Russians in Paris fear retaliation for war, others defiant
PARIS — From Lenin to Turgenev, Paris has been the adopted home of countless famous Russians, often lured by the city’s free and revolutionary spirit.
But since Russia’s brutal invasion of Ukraine, the City of Light has become a hostile ground for Russian residents.
Whether or not they support Russian President Vladimir Putin, many admit that the war in Ukraine has become an increasingly sore subject in France and they fear becoming targets of retaliation amid rising anti-Russia sentiment.
“There are people who feel ashamed of being Russians here,” said Irina Krivova, the administrator of the Alye Parussa Franco-Russian school in Paris. “But people must be careful to not mix up Russia, Russian culture and Russian leaders.”
Last week, an unidentified person lobbed a Molotov cocktail at the gates of the Russian House of Science and Culture, a major cultural institution in the French capital that promotes Franco-Russian ties. There were no casualties, but the incident prompted the Russian foreign affairs ministry to “demand that the French authorities ensure the proper security of our official institutions.”
A few days earlier, anti-Putin graffiti, including calling the Russian leader a “pig,” covered a wall of the opulent, Kremlin-sponsored, Russian Cathédrale de la Sainte-Trinité in central Paris. On Monday, a sign on the building’s main entrance said events at the church and cultural center were “temporarily suspended for administrative reasons,” though a French police car was stationed nearby and a security guard admitted that it was closed “because of the war [in Ukraine].”
Such acts of vandalism provoked unease among the many Russian citizens in a country that has traditionally welcomed them, particularly after the 1917 Bolshevik Revolution. Today, there are up to 200,000 Russians living in France, according to Russian consular estimates, including “tens of thousands” in Paris – making it one of the largest Russian diasporas in Western Europe.
There are also countless associations promoting ties between France and Russia, including the Friends of Leo Tolstoy and the Franco-Russian Lawyers Association. Paul Leboulanger, a former journalism student, even created a website called “L’Ours Magazine” — The Bear — featuring profiles of Russians in France and cultural events linked to Russia to “show what Russians do in France,” and “satisfy all those many people in France who are interested in Russia,” he said.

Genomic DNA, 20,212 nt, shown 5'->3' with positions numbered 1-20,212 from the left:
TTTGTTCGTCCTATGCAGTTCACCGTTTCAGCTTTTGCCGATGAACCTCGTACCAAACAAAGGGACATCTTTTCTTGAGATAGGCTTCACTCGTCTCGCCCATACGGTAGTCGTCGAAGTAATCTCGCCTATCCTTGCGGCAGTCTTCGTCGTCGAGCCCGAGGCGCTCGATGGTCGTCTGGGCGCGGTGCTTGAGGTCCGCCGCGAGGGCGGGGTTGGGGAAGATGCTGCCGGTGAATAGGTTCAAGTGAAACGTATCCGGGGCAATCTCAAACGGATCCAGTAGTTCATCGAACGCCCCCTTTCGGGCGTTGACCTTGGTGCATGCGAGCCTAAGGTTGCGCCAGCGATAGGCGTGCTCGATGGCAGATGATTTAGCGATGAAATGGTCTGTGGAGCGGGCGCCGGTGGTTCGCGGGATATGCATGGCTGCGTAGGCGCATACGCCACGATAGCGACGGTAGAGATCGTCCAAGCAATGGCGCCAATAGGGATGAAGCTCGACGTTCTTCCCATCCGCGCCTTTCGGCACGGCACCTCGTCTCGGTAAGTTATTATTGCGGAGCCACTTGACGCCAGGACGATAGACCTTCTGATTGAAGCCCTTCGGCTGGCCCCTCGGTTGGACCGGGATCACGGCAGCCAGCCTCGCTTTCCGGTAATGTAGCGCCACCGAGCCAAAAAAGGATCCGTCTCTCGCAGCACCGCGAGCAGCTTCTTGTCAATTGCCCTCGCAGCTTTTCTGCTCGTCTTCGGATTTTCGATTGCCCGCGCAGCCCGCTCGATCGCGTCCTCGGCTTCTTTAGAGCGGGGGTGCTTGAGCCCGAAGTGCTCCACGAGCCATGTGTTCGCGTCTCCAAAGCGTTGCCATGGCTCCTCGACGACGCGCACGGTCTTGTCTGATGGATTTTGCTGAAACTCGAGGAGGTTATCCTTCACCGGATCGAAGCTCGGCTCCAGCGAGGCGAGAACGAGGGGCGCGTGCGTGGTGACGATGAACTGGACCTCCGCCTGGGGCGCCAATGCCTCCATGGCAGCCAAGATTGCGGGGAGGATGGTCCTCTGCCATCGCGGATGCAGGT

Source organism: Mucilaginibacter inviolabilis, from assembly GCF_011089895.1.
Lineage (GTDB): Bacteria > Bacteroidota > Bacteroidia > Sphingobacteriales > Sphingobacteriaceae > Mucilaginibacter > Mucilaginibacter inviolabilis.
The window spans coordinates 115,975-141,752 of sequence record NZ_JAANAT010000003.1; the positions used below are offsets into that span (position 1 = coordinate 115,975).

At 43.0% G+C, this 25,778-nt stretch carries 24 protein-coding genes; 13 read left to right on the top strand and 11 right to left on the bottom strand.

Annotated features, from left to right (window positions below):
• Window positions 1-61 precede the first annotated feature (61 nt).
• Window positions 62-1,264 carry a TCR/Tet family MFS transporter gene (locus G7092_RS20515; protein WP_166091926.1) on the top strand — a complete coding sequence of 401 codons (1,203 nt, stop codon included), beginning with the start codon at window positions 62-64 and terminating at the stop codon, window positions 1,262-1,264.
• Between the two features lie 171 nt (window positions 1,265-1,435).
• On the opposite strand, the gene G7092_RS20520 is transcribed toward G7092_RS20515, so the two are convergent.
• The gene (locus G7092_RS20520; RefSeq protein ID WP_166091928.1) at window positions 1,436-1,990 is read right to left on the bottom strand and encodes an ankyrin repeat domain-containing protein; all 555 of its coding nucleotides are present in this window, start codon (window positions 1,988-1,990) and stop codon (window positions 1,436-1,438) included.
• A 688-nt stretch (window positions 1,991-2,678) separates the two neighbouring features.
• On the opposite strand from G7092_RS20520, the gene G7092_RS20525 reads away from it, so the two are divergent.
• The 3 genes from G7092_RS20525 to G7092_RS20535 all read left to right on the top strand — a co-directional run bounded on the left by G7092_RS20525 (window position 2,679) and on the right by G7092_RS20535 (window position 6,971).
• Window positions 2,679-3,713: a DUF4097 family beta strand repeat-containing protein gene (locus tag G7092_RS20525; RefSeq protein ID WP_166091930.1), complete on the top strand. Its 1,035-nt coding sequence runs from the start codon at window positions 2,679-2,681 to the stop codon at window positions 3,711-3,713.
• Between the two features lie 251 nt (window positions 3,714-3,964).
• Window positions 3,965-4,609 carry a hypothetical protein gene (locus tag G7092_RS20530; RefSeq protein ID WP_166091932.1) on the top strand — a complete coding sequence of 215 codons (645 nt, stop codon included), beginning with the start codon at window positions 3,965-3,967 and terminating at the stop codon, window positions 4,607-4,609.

Many in this Russian diaspora, including store owners and the city’s Russian Orthodox community, admit they have had to defend themselves against insults often directed against Putin. Those who support the Russian president say they suffer from a stubborn lack of understanding among both French and Russians who are victims, they say, of Western disinformation.
“Since the first day of the war, I take medicines to calm my nerves,” said Marina, who owns La Troïka Russian grocery store. “This war does not reflect the Russian nation, it is not Russian literature, it is a crazy person who is doing this,” she said tearfully.
Marina said a “Frenchman” came into her shop days after the war began and said she “should be ashamed to be Russian.” She said she replied that she was “not pro-Putin and he ended up apologizing.”
“Both my mother and grandmother were born in Kharkiv,” she continued, referring to the eastern Ukrainian city that has suffered repeated shelling by Russian forces. “We, Russians and Ukrainians, are all friends,” she added.
After reading about the anti-Putin graffiti on the Russian cathedral, Nicolas Lopoukhine hired a security guard to keep watch outside the Russian Orthodox church of Notre Dame de la Dormition in Sainte-Geneviève-des-Bois, near Paris, where he works as treasurer. Lopoukhine, who is also treasurer for the archbishop’s office of Orthodox Churches of Russian Tradition in Western Europe, later dismissed the guard as there was “no evidence of any animosity against us,” he said.
But he acknowledged that the war in Ukraine had become “a thorny issue” for his community. “In the archbishop’s palace, there are different sensitivities,” Lopoukhine said. “Our archbishop rose up against the war … but we also have people who are very attached to the Russian nation, to the Russian president and to the patriarch [the head of the Russian Orthodox church].”
The war is also making life uncomfortable for those who back Putin and for those who work to promote Russian culture in France.
Anna Kouzin, a 65-year-old antiquarian, defends Putin and says French people are “victims of Western disinformation.”
“I’m disappointed, what I hear on TV here are lies,” Kouzin said. “The war is between Russia and the United States,” and “Ukraine depends on the U.S.,” adding that Ukrainian President Volodymir Zelenskyy “does whatever the U.S. asks him to do.”
But her views, she said, have created such unease and misapprehension that she has quit work for a while to avoid arguing with her colleagues.
“A colleague told me that Putin was Hitler, that it was like fascism, that Russia is guilty,” Kouzin said. “I decided to stop working for two months.”